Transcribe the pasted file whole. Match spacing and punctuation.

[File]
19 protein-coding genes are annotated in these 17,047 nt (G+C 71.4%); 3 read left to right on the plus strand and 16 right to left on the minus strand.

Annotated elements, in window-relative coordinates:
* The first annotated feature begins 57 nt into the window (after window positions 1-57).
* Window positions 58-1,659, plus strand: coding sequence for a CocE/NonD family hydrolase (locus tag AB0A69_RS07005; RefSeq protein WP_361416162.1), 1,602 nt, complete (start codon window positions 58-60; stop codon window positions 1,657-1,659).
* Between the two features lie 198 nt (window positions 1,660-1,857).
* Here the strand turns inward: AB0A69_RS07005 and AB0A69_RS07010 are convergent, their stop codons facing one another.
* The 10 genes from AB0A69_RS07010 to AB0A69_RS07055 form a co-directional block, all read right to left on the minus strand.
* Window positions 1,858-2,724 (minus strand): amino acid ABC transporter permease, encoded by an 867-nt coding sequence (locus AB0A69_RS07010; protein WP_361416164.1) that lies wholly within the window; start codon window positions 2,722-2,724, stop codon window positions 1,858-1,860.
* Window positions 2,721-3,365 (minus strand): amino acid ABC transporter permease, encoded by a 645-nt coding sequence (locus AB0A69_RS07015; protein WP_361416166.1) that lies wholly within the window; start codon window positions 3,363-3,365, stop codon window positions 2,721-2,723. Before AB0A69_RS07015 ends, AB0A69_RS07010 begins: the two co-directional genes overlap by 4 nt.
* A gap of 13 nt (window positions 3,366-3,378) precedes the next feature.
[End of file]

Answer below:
19 protein-coding genes are annotated in these 17,047 nt (G+C 71.4%); 3 read left to right on the plus strand and 16 right to left on the minus strand.

Annotated elements, in window-relative coordinates:
* The first annotated feature begins 57 nt into the window (after window positions 1-57).
* Window positions 58-1,659, plus strand: coding sequence for a CocE/NonD family hydrolase (locus tag AB0A69_RS07005; RefSeq protein WP_361416162.1), 1,602 nt, complete (start codon window positions 58-60; stop codon window positions 1,657-1,659).
* Between the two features lie 198 nt (window positions 1,660-1,857).
* Here the strand turns inward: AB0A69_RS07005 and AB0A69_RS07010 are convergent, their stop codons facing one another.
* The 10 genes from AB0A69_RS07010 to AB0A69_RS07055 form a co-directional block, all read right to left on the minus strand.
* Window positions 1,858-2,724 (minus strand): amino acid ABC transporter permease, encoded by an 867-nt coding sequence (locus AB0A69_RS07010; protein WP_361416164.1) that lies wholly within the window; start codon window positions 2,722-2,724, stop codon window positions 1,858-1,860.
* Window positions 2,721-3,365 (minus strand): amino acid ABC transporter permease, encoded by a 645-nt coding sequence (locus AB0A69_RS07015; protein WP_361416166.1) that lies wholly within the window; start codon window positions 3,363-3,365, stop codon window positions 2,721-2,723. Before AB0A69_RS07015 ends, AB0A69_RS07010 begins: the two co-directional genes overlap by 4 nt.
* A gap of 13 nt (window positions 3,366-3,378) precedes the next feature.